Family of ex-Marine held in Iran has little news

The family of an ex-U.S. Marine sentenced to death for spying in Iran said Friday that members have received little information about his case months after a new trial was reportedly ordered.

Amir Hekmati was accused of working for the CIA and sentenced to death in January, the first American to receive a death penalty since the 1979 Islamic Revolution in Iran. His family and the U.S. government have denied the allegations.

The semiofficial ISNA news agency reported in March that Iran's Supreme Court ordered a retrial for Hekmati.

His family released a statement Friday saying it had received "little and confusing information" about his case since then. The statement also noted that Saturday is his 29th birthday and included a prayer that he would be "given the strength to endure."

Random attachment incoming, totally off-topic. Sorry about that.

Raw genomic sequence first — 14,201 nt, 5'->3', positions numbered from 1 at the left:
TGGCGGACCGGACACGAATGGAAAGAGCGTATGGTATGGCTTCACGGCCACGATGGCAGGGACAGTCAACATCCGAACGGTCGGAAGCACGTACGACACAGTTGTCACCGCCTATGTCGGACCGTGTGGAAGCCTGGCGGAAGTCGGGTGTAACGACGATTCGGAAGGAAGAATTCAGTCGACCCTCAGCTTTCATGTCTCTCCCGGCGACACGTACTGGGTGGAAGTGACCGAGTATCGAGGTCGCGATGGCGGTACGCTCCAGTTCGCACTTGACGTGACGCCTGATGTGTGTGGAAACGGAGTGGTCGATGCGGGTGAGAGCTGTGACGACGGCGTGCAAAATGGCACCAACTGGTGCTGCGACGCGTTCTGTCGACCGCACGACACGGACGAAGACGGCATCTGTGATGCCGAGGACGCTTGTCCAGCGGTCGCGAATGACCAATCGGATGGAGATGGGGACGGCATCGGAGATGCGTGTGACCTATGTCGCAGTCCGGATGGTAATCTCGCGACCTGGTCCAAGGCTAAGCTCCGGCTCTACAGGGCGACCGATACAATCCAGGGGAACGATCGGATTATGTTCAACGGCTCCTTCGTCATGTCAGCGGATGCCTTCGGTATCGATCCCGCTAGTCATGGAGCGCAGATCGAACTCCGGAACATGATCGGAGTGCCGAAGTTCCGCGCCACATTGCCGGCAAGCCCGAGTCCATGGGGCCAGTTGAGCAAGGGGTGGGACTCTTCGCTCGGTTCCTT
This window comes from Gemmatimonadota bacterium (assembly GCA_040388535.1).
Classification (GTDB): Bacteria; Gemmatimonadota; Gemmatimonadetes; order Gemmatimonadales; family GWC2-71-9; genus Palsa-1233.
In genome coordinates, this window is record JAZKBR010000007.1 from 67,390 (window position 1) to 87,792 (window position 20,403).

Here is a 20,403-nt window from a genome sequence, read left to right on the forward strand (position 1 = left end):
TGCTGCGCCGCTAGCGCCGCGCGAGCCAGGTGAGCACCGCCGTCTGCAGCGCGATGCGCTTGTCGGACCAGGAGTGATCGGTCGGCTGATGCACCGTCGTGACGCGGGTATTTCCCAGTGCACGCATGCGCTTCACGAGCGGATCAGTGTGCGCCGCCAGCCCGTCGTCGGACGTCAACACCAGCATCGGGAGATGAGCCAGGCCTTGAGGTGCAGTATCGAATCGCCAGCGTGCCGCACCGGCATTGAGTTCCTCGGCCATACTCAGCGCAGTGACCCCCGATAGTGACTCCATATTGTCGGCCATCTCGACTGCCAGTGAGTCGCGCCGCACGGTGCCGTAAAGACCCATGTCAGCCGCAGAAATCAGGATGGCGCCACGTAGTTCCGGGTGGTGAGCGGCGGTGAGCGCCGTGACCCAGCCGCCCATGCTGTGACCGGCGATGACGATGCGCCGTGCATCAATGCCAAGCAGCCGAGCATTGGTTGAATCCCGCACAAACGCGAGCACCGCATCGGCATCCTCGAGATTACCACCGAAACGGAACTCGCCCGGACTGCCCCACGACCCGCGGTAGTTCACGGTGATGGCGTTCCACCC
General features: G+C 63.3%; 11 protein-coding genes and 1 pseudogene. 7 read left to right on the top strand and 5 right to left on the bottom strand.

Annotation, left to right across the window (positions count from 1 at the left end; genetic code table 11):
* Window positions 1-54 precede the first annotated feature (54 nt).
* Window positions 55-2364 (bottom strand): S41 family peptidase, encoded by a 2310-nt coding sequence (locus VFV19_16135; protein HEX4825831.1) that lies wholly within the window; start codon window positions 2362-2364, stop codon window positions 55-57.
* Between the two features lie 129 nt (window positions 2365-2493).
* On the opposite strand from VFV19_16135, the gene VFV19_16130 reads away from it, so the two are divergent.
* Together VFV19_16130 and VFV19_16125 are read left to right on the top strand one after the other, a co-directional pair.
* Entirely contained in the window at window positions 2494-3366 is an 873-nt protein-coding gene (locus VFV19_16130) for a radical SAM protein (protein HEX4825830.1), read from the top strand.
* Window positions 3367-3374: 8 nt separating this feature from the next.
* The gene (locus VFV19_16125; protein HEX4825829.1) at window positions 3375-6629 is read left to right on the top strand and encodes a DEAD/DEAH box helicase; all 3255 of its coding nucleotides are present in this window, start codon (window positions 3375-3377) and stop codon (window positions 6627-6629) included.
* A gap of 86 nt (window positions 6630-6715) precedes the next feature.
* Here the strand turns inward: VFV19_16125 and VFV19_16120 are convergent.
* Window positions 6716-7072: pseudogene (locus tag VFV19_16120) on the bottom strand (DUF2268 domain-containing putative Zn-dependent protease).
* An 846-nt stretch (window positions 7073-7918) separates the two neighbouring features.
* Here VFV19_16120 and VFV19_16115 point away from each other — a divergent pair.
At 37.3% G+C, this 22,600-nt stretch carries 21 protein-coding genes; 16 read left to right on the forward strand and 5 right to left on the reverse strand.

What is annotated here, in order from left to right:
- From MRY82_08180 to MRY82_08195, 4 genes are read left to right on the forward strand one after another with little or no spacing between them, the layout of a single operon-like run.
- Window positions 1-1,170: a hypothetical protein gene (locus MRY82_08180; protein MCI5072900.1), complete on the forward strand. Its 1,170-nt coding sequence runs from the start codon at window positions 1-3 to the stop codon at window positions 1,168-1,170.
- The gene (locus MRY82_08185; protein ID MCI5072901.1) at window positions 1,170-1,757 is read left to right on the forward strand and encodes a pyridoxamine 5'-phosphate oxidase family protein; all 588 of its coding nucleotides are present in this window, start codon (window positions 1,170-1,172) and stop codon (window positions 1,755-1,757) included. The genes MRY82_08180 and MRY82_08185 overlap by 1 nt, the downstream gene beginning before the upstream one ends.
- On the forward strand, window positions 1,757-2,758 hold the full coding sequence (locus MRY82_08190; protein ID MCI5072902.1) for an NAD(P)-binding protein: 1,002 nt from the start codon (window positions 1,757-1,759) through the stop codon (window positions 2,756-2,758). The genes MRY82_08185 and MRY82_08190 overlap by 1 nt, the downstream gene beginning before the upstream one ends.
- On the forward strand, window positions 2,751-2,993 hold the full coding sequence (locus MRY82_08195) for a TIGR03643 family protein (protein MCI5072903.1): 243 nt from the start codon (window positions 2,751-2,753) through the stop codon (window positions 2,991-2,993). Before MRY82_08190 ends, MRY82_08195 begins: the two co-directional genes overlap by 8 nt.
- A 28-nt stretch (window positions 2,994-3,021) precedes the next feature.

"While it is still unclear to us what is happening, we hope a decision is made soon and you are allowed to come home to your family," the statement said. "We continue to believe there is a terrible misunderstanding."

Iran has accused Hekmati of receiving special training while serving at U.S. military bases in Iraq and Afghanistan before heading to Iran for an intelligence mission. In December, Iran broadcast a video on state television in which Hekmati was shown delivering a purported confession, saying he was part of a plot to infiltrate Iran's intelligence agency.

Hekmati was born in Arizona and grew up in Michigan, where his father Ali Hekmati teaches at Mott Community College in Flint. His parents are of Iranian origin.

"Your birthday is particularly difficult for mom — a reminder of when her first son was born, and your twin sister, who shares this special day," the statement said.